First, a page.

Sudeep Chatterjee has held the canvas to the imagination of a number of directors, from Buddhadeb Dasgupta, Nagesh Kukunoor to Sanjay Leela Bhansali. It is through his optics that film-makers have seen it all materialise on screen. One of the most important craftsmen in the industry, Sudeep Chatterjee has mounted opulence of the highest order with films like Padmaavat and Gangubai Kathiawadi, and the diurnal resonance with films like Kalpurush, as well. On his recent visit to Calcutta on the occasion of the 28th Kolkata International Film Festival, the two-time National Award-winning cinematographer chatted with t2 on the evolution of the craft and his tryst with images and the process.
From Bara Din to Gangubai Kathiawadi, how has the journey been?
The journey has been fascinating. It’s a real privilege that I earn money from my hobby. I started photography as a hobby. I really wanted to paint but I did not know how to do that, but I have always wanted to share my vision with everybody else through images. I realised with photography, I could easily create a personal image of whatever was around me.
How do you think the craft of cinematography has evolved in India?
Initially, it evolved at a fantastic speed. I am talking about the time when the German cinematographers came to India. And of course, Subrata Mitra took it to a whole new dimension... but till a certain point, even a normal commercial film in West Bengal would have richly brilliant cinematographic work. And then came a time, when cinematography was not important anymore. It was more about the crowds gravitating towards the theatres to watch the star. That was a stretched out period. Few films like Parinda brought some of it back. And right now, standing at this juncture, it is incredibly important. With the boom of OTT, going to the cinema is often something which comes after a second thought. Stars are not pulling in people anymore, because through OTT and social media, accessibility has also evolved. The only thing that pulls the audience to the theatre is a bona-fide cinematic experience. They want to see an Avatar or a Nolan, because that is what the cinematic experience is all about — giving them the spectacle that they want.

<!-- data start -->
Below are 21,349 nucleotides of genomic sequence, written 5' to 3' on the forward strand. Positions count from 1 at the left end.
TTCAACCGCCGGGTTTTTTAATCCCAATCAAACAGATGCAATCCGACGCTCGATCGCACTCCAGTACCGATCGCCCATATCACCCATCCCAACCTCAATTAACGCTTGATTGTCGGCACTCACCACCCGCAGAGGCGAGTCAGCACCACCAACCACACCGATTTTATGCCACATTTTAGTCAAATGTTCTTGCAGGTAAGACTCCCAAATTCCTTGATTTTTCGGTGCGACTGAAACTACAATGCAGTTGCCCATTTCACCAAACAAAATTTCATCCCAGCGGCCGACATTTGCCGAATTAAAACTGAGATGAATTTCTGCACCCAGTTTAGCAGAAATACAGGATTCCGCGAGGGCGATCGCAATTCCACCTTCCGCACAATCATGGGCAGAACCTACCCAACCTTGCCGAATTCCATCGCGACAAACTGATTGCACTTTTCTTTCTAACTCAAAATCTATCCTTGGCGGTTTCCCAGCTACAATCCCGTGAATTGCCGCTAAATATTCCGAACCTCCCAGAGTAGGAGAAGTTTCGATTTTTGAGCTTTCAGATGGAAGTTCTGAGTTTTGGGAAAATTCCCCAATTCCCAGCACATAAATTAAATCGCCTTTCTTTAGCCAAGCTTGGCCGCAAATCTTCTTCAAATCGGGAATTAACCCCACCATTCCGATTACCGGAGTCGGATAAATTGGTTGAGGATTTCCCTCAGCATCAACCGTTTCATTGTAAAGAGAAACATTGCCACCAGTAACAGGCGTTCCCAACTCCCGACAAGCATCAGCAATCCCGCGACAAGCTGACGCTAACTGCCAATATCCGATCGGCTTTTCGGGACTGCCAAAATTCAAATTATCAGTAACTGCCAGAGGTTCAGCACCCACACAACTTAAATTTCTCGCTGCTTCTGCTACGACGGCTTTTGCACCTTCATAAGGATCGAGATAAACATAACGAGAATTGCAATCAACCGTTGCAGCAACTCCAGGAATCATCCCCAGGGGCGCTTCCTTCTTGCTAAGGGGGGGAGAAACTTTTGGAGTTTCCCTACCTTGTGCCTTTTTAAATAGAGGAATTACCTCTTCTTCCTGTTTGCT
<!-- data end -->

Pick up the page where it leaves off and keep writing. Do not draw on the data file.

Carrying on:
Is there a difference in the way you approach a Bhansali film and any other film?
When I read through the script, I completely visualise the film in my mind. The film that comes to me, is what I want to gift my audience as well. That has always been my process. That is why I do not know how to differentiate between a Chotushkone and a Bajirao Mastani. The mind visualises and I enjoy the process of the mind finding its language. Of course, there are constraints. But that has never stopped cinema from blooming. It is about translating a personal experience into something for the screen. Something like Chotushkone was deeply satisfying for me, because it was me trying to see whether I still had it in myself to work within constraints, because I had just come after shooting Dhoom 3. The work was liberating — of letting my mind work in a refreshed way. So, I don’t think there is a strict line that I draw between scripts, when it comes to how I approach them.
(L-R) A moment from Gangubai Kathiawadi | A moment from Bajirao Mastani
How did you feel after your first National Award win for Chotushkone ?
The thing is, we are working continuously. And as a person, I am deeply self-critical. So, once I finish a film, I instantly start thinking about how I could have worked on it a bit differently. And once it releases, I know that it is not in my hands anymore. It is the audiences’ as well. So, I get slightly distant from it. For me, every film is an exercise in trying to better myself. And move on to the next work. So, honestly, I did not get time to enjoy my awards. When I finished Chotushkone, I was already neck-deep into Bajirao, which had its own nitty-gritties and insecurities. And I really fail to understand something. How does one differentiate and rank pieces of art? It is really not about five DOPs being given the same thing to shoot which can be ranked. This is the reason I refuse to be on juries. It’s not that I do not care about it... as an artiste, I don’t believe in stapling ranks on pieces of work. But certainly, these awards obviously get you recognition, and there is an immense sense of joy among your family and friends.
How was the experience of shooting something like Brahmastra?
I was one of the three people involved with the work. I shot the parts which had Mr. Bachchan, the entirety of the scenes in his ashram and the final climax sequence. When Ayan (Mukerji) had approached me for Brahmastra, I was already busy with Padmaavat. And there was some scheduling delays and conflicts, which gave me a buffer time of five months to work on it, before I had to get to Gangubai Kathiawadi. Brahmastra was a fascinating experience, with us working on something like that for the first time. There was a lot of pre-visualisation involved. It was the first time we worked with the British VFX house, DNEG, the house that has worked on films like Interstellar, Dune, Ex Machina, Blade Runner 2049 et al. And the experience was out of this world. To create the forests and the experience, they had in-house botanists and zoologists. The expertise is exceptional. Keeping all the imaginary and abstract details in mind, every shot needed to be carefully mastered. It was incredibly educative as well.
Who is the one cinematographer you have always looked up to ?
Subrata Mitra, above everybody else.